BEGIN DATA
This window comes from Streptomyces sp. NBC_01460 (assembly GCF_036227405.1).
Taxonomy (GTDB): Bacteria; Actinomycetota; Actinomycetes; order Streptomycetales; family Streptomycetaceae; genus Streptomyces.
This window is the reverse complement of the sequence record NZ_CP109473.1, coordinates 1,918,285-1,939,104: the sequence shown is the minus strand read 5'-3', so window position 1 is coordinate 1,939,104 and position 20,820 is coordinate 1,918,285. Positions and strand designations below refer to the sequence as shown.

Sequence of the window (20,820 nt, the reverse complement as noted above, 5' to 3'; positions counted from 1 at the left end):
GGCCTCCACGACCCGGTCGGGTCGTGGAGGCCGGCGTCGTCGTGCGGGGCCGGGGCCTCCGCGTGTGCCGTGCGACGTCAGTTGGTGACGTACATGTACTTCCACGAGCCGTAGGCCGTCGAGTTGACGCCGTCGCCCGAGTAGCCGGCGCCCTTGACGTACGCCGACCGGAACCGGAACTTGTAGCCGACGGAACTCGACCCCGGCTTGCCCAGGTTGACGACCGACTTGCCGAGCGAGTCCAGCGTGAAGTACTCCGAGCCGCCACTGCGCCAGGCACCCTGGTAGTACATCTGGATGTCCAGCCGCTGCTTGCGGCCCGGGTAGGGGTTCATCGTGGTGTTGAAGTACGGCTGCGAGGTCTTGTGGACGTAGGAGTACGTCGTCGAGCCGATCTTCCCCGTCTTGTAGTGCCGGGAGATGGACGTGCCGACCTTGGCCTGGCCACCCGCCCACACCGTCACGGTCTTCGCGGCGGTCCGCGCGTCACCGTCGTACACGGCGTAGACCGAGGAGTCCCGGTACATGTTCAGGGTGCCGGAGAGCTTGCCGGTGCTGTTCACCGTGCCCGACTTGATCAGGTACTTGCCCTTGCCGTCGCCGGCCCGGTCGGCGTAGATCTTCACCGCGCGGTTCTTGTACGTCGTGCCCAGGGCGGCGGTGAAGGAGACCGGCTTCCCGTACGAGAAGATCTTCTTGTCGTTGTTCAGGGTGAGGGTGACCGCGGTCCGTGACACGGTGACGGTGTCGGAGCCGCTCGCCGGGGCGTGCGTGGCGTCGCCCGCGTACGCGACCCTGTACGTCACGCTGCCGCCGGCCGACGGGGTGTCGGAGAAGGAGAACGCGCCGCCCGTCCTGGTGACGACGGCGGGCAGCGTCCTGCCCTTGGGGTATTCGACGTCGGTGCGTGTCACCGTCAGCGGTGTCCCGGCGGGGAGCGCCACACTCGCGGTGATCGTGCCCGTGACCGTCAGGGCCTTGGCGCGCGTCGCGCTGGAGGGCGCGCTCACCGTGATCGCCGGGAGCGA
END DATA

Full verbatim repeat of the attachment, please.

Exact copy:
This window comes from Streptomyces sp. NBC_01460 (assembly GCF_036227405.1).
Taxonomy (GTDB): Bacteria; Actinomycetota; Actinomycetes; order Streptomycetales; family Streptomycetaceae; genus Streptomyces.
This window is the reverse complement of the sequence record NZ_CP109473.1, coordinates 1,918,285-1,939,104: the sequence shown is the minus strand read 5'-3', so window position 1 is coordinate 1,939,104 and position 20,820 is coordinate 1,918,285. Positions and strand designations below refer to the sequence as shown.

Sequence of the window (20,820 nt, the reverse complement as noted above, 5' to 3'; positions counted from 1 at the left end):
GGCCTCCACGACCCGGTCGGGTCGTGGAGGCCGGCGTCGTCGTGCGGGGCCGGGGCCTCCGCGTGTGCCGTGCGACGTCAGTTGGTGACGTACATGTACTTCCACGAGCCGTAGGCCGTCGAGTTGACGCCGTCGCCCGAGTAGCCGGCGCCCTTGACGTACGCCGACCGGAACCGGAACTTGTAGCCGACGGAACTCGACCCCGGCTTGCCCAGGTTGACGACCGACTTGCCGAGCGAGTCCAGCGTGAAGTACTCCGAGCCGCCACTGCGCCAGGCACCCTGGTAGTACATCTGGATGTCCAGCCGCTGCTTGCGGCCCGGGTAGGGGTTCATCGTGGTGTTGAAGTACGGCTGCGAGGTCTTGTGGACGTAGGAGTACGTCGTCGAGCCGATCTTCCCCGTCTTGTAGTGCCGGGAGATGGACGTGCCGACCTTGGCCTGGCCACCCGCCCACACCGTCACGGTCTTCGCGGCGGTCCGCGCGTCACCGTCGTACACGGCGTAGACCGAGGAGTCCCGGTACATGTTCAGGGTGCCGGAGAGCTTGCCGGTGCTGTTCACCGTGCCCGACTTGATCAGGTACTTGCCCTTGCCGTCGCCGGCCCGGTCGGCGTAGATCTTCACCGCGCGGTTCTTGTACGTCGTGCCCAGGGCGGCGGTGAAGGAGACCGGCTTCCCGTACGAGAAGATCTTCTTGTCGTTGTTCAGGGTGAGGGTGACCGCGGTCCGTGACACGGTGACGGTGTCGGAGCCGCTCGCCGGGGCGTGCGTGGCGTCGCCCGCGTACGCGACCCTGTACGTCACGCTGCCGCCGGCCGACGGGGTGTCGGAGAAGGAGAACGCGCCGCCCGTCCTGGTGACGACGGCGGGCAGCGTCCTGCCCTTGGGGTATTCGACGTCGGTGCGTGTCACCGTCAGCGGTGTCCCGGCGGGGAGCGCCACACTCGCGGTGATCGTGCCCGTGACCGTCAGGGCCTTGGCGCGCGTCGCGCTGGAGGGCGCGCTCACCGTGATCGCCGGGAGCGA